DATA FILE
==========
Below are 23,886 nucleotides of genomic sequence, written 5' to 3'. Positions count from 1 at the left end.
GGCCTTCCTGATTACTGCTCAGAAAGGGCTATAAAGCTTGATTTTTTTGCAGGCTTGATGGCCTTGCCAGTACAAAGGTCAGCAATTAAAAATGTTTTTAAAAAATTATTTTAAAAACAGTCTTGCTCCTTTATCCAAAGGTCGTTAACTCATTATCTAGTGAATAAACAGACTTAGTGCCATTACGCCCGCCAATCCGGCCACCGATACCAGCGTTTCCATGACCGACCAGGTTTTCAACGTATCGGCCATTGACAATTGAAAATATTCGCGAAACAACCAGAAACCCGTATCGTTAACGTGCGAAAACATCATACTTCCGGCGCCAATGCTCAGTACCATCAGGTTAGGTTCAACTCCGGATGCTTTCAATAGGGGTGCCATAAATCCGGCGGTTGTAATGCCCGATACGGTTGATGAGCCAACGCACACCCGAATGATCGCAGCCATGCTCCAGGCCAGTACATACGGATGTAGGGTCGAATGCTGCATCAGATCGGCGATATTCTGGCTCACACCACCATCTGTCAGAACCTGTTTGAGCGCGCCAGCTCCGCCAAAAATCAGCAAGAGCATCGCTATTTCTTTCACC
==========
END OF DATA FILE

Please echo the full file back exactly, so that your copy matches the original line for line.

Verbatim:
Below are 23,886 nucleotides of genomic sequence, written 5' to 3'. Positions count from 1 at the left end.
GGCCTTCCTGATTACTGCTCAGAAAGGGCTATAAAGCTTGATTTTTTTGCAGGCTTGATGGCCTTGCCAGTACAAAGGTCAGCAATTAAAAATGTTTTTAAAAAATTATTTTAAAAACAGTCTTGCTCCTTTATCCAAAGGTCGTTAACTCATTATCTAGTGAATAAACAGACTTAGTGCCATTACGCCCGCCAATCCGGCCACCGATACCAGCGTTTCCATGACCGACCAGGTTTTCAACGTATCGGCCATTGACAATTGAAAATATTCGCGAAACAACCAGAAACCCGTATCGTTAACGTGCGAAAACATCATACTTCCGGCGCCAATGCTCAGTACCATCAGGTTAGGTTCAACTCCGGATGCTTTCAATAGGGGTGCCATAAATCCGGCGGTTGTAATGCCCGATACGGTTGATGAGCCAACGCACACCCGAATGATCGCAGCCATGCTCCAGGCCAGTACATACGGATGTAGGGTCGAATGCTGCATCAGATCGGCGATATTCTGGCTCACACCACCATCTGTCAGAACCTGTTTGAGCGCGCCAGCTCCGCCAAAAATCAGCAAGAGCATCGCTATTTCTTTCACC